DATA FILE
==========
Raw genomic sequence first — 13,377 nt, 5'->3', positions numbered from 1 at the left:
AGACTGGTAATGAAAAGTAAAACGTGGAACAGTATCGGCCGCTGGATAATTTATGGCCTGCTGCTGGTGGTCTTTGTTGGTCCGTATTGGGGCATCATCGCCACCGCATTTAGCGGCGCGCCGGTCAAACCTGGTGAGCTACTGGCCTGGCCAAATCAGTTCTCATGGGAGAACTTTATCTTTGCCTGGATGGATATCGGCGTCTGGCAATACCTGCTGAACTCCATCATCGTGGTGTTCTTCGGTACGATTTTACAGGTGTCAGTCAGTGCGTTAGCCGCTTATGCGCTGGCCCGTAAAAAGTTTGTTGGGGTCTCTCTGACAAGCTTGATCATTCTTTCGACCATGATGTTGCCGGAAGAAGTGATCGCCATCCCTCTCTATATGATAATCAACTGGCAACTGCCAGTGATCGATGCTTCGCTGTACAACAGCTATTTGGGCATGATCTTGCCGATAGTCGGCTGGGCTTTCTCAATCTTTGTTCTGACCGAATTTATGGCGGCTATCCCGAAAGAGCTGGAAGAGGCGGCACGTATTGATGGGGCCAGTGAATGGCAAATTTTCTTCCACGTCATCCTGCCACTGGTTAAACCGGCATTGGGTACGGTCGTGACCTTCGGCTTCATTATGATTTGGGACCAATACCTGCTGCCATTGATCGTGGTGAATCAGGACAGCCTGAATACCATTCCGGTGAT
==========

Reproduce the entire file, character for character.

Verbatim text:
Raw genomic sequence first — 13,377 nt, 5'->3', positions numbered from 1 at the left:
AGACTGGTAATGAAAAGTAAAACGTGGAACAGTATCGGCCGCTGGATAATTTATGGCCTGCTGCTGGTGGTCTTTGTTGGTCCGTATTGGGGCATCATCGCCACCGCATTTAGCGGCGCGCCGGTCAAACCTGGTGAGCTACTGGCCTGGCCAAATCAGTTCTCATGGGAGAACTTTATCTTTGCCTGGATGGATATCGGCGTCTGGCAATACCTGCTGAACTCCATCATCGTGGTGTTCTTCGGTACGATTTTACAGGTGTCAGTCAGTGCGTTAGCCGCTTATGCGCTGGCCCGTAAAAAGTTTGTTGGGGTCTCTCTGACAAGCTTGATCATTCTTTCGACCATGATGTTGCCGGAAGAAGTGATCGCCATCCCTCTCTATATGATAATCAACTGGCAACTGCCAGTGATCGATGCTTCGCTGTACAACAGCTATTTGGGCATGATCTTGCCGATAGTCGGCTGGGCTTTCTCAATCTTTGTTCTGACCGAATTTATGGCGGCTATCCCGAAAGAGCTGGAAGAGGCGGCACGTATTGATGGGGCCAGTGAATGGCAAATTTTCTTCCACGTCATCCTGCCACTGGTTAAACCGGCATTGGGTACGGTCGTGACCTTCGGCTTCATTATGATTTGGGACCAATACCTGCTGCCATTGATCGTGGTGAATCAGGACAGCCTGAATACCATTCCGGTGAT